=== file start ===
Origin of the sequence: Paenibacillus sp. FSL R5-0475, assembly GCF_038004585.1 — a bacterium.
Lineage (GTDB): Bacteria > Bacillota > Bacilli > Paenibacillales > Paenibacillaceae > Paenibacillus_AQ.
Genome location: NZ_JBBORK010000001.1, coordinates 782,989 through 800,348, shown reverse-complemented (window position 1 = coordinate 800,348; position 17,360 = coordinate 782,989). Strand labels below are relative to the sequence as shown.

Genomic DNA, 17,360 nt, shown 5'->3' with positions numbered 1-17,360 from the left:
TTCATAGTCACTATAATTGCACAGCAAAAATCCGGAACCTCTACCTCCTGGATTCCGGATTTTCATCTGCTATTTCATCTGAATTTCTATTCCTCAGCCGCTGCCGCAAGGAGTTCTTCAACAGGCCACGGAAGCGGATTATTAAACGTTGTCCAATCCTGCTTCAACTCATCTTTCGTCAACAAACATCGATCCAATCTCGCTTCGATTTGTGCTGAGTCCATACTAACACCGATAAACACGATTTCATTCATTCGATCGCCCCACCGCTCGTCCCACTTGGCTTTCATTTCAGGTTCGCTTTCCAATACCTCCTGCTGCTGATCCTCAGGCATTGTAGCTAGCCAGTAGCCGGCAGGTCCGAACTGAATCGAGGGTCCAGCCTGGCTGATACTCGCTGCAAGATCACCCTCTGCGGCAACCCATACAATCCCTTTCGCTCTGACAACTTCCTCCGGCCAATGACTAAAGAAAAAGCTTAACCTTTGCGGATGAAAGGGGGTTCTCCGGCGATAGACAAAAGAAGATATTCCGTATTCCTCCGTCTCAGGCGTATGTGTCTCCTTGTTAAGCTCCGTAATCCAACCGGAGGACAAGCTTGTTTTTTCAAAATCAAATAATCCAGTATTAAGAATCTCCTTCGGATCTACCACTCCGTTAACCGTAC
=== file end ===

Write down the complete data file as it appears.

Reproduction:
Origin of the sequence: Paenibacillus sp. FSL R5-0475, assembly GCF_038004585.1 — a bacterium.
Lineage (GTDB): Bacteria > Bacillota > Bacilli > Paenibacillales > Paenibacillaceae > Paenibacillus_AQ.
Genome location: NZ_JBBORK010000001.1, coordinates 782,989 through 800,348, shown reverse-complemented (window position 1 = coordinate 800,348; position 17,360 = coordinate 782,989). Strand labels below are relative to the sequence as shown.

Genomic DNA, 17,360 nt, shown 5'->3' with positions numbered 1-17,360 from the left:
TTCATAGTCACTATAATTGCACAGCAAAAATCCGGAACCTCTACCTCCTGGATTCCGGATTTTCATCTGCTATTTCATCTGAATTTCTATTCCTCAGCCGCTGCCGCAAGGAGTTCTTCAACAGGCCACGGAAGCGGATTATTAAACGTTGTCCAATCCTGCTTCAACTCATCTTTCGTCAACAAACATCGATCCAATCTCGCTTCGATTTGTGCTGAGTCCATACTAACACCGATAAACACGATTTCATTCATTCGATCGCCCCACCGCTCGTCCCACTTGGCTTTCATTTCAGGTTCGCTTTCCAATACCTCCTGCTGCTGATCCTCAGGCATTGTAGCTAGCCAGTAGCCGGCAGGTCCGAACTGAATCGAGGGTCCAGCCTGGCTGATACTCGCTGCAAGATCACCCTCTGCGGCAACCCATACAATCCCTTTCGCTCTGACAACTTCCTCCGGCCAATGACTAAAGAAAAAGCTTAACCTTTGCGGATGAAAGGGGGTTCTCCGGCGATAGACAAAAGAAGATATTCCGTATTCCTCCGTCTCAGGCGTATGTGTCTCCTTGTTAAGCTCCGTAATCCAACCGGAGGACAAGCTTGTTTTTTCAAAATCAAATAATCCAGTATTAAGAATCTCCTTCGGATCTACCACTCCGTTAACCGTAC